The Capstone senior research project is the culmination of the undergraduate experience at the School of Aquatic and Fishery Sciences. Capstones provide an exciting opportunity to put classroom learning into practice and allow students to make a lasting contribution to their field of study. 

Capstone projects can address any topic in the aquatic and fishery sciences. Opportunities include:

  • Research questions provided by a faculty member
  • Independent design of a research project
  • Group research projects, typically conducted by up to three students
  • Research opportunities provided by a field site program (e.g., Alaska Salmon Program, Friday Harbor Labs)
  • Expansion of an internship (FISH 498) or independent research (FISH 499) project into capstone research

All SAFS majors are required to complete a capstone project as part of their degree program. We recommend that students begin thinking about and preparing for their capstone experience during their junior year—the formal process typically takes place during a student’s senior year, but in some cases, students may petition to begin their capstone earlier.

Students complete their capstone under the mentorship of a UW faculty member. Information on SAFS faculty research interests and expertise may be found here.

More information is available on the SAFS Capstone Experience website (includes a list of past capstone topics and FAQs).

Capstone Adviser

Greg JensenGreg Jensen

Dr. Greg Jensen serves as the Faculty Capstone Coordinator/Adviser and helps students throughout the process.

Capstone Procedures

The capstone project requires completion of three courses taken in order over a minimum of three quarters.

IMPORTANT: It is up to the individual student to register for capstone courses in a timely manner and in the correct order—failure to do so may result in registration fees and delay in graduation. Students are responsible for resolving any errors and resulting fees.

  1. FISH 493 Capstone 1: Proposal (1cr) This class is a pre-requisite for FISH 494 and is offered Fall, Winter, and Spring quarters. Includes defining a capstone research question, conducting a literature review, preparing a project proposal and budget, reviewing peer proposals, and attending/critiquing the quarterly capstone symposium. Required for graduation for majors. Prerequisite: FISH 290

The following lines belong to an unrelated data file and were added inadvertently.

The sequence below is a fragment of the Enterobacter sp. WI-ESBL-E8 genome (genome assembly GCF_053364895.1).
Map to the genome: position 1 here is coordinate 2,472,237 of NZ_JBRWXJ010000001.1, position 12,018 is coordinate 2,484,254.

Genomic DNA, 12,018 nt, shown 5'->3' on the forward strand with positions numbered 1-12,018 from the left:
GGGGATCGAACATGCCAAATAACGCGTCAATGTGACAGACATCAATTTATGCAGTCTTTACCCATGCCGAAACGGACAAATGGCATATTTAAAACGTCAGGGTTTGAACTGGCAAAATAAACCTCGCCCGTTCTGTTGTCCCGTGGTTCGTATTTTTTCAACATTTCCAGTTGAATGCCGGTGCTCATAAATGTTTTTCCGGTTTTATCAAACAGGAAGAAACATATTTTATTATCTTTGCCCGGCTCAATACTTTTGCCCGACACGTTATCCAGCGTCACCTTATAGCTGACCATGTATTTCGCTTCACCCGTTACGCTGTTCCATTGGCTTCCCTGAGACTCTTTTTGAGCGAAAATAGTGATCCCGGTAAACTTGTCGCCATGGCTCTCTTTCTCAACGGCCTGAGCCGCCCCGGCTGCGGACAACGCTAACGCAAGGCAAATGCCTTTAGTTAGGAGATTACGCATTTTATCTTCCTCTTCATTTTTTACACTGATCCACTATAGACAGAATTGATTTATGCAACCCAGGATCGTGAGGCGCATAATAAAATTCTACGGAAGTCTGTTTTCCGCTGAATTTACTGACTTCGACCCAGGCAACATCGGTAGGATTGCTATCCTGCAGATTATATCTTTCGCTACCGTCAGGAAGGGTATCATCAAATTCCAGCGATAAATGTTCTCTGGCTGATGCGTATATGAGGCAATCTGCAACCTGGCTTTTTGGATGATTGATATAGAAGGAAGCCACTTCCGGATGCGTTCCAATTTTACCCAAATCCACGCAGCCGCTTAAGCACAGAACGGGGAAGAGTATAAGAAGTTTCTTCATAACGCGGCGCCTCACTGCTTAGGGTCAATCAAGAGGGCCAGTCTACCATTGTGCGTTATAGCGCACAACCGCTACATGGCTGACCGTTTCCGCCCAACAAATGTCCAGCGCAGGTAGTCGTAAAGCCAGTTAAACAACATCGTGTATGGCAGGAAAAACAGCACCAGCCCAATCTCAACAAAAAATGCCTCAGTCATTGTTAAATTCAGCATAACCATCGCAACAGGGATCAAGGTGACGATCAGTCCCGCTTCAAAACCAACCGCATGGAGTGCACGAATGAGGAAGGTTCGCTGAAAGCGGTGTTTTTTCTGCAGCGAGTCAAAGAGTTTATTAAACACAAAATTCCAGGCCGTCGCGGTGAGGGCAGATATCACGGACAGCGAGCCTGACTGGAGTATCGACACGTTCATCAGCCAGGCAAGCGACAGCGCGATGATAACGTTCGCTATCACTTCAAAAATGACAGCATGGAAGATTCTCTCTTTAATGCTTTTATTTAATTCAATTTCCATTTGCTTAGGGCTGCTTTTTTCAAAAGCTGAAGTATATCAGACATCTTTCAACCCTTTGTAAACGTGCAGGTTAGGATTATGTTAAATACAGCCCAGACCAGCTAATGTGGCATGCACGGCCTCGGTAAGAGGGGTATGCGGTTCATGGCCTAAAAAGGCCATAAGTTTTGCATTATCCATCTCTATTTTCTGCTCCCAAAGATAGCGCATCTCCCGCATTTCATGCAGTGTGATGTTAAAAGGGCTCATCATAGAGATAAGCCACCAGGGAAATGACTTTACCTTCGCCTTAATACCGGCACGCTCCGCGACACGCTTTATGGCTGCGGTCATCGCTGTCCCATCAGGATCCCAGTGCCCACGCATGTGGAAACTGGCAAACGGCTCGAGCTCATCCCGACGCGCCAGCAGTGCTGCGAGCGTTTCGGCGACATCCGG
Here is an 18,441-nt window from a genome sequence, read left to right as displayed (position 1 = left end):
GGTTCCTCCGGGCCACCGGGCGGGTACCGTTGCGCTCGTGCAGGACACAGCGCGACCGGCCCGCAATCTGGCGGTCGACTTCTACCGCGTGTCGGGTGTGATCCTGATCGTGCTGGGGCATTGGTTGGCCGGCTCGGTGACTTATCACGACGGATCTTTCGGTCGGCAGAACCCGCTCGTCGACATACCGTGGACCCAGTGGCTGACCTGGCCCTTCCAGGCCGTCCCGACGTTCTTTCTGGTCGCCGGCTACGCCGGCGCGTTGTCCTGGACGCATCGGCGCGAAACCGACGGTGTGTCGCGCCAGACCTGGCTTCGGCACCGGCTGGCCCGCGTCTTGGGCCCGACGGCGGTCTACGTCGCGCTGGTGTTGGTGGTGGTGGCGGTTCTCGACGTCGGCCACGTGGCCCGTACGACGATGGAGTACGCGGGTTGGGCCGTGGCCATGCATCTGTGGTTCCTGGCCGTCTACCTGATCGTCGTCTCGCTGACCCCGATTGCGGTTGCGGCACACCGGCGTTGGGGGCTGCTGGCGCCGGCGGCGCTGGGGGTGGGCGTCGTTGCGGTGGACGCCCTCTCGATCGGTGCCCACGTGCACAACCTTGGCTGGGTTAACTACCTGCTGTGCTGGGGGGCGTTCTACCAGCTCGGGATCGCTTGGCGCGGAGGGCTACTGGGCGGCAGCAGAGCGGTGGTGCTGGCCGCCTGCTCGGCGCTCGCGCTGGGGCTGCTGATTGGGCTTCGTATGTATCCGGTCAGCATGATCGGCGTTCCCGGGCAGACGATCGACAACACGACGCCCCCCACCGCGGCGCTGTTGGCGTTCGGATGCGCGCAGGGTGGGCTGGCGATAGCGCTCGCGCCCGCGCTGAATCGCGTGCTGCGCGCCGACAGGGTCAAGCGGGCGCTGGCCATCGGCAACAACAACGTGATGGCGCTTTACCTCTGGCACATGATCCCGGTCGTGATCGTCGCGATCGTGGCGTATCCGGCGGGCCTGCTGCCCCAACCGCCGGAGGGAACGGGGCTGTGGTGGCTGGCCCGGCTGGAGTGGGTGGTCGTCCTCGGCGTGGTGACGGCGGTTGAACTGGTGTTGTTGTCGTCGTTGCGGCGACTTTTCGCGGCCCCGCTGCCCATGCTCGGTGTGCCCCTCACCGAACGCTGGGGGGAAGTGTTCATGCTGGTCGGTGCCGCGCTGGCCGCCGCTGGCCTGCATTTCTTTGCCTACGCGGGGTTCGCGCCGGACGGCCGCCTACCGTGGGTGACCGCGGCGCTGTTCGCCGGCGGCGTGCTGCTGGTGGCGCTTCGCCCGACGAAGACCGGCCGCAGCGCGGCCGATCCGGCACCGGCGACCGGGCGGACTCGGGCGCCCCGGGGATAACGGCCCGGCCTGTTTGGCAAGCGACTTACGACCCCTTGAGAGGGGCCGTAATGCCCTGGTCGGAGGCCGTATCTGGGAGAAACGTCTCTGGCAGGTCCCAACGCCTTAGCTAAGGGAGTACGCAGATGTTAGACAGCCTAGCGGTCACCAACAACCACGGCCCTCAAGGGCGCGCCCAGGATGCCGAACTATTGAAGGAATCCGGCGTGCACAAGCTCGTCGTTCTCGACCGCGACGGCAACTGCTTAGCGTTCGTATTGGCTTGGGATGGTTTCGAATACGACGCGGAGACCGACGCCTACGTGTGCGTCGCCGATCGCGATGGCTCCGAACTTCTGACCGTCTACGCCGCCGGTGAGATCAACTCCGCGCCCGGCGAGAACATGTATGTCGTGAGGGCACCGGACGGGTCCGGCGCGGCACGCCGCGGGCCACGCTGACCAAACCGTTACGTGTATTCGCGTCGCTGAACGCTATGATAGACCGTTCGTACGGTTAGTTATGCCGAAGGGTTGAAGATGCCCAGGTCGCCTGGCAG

To enroll in FISH 493:

    • You must have successfully completed FISH 290
    • Contact Greg Jensen, Capstone Coordinator, for an add code. Students will also need to have the following:
      • An idea for a research project
      • A faculty mentor for your project (browse faculty here)
  1. FISH 494 Capstone 2: Research (3cr) Self-directed research or project under the direction of a faculty member. Includes defining a research question, determining methodology, data collection, and analysis. Required for graduation for majors. Prerequisite: FISH 290; FISH 493; Q SCI 381

To enroll in FISH 494:

    • You must have successfully completed FISH 493
    • Submit FISH 494 Capstone 2 Contract to Greg Jensen, the Capstone Coordinator, who will provide an add code
  1. FISH 495 Capstone 3: Research Synthesis (3cr) Self-directed research project under the direction of a faculty member. Data analysis, writing a paper, and presenting findings. Required for graduation for majors. Students also give an oral presentation on the project at the SAFS Undergraduate Research Symposium or a similar, approved venue. Pre-requisite: FISH 494.

To enroll in FISH 495:

    • You must have successfully completed FISH 494
    • Submit FISH 495 Capstone 3 Contract to Greg Jensen, the Capstone Coordinator, who will provide an add code

Honors Capstone

SAFS students enrolled in the Departmental Honors Program should enroll in the Honors section of FISH 495 (3 credits) and meet the following additional criteria:

  • Submit a draft of the research paper to the Capstone Coordinator and two additional professionals in the field; incorporate any feedback into the final version.
  • In addition to the usual oral presentation, Honors students must also present a poster of their project at the SAFS Quarterly Undergraduate Symposium or comparable venue.

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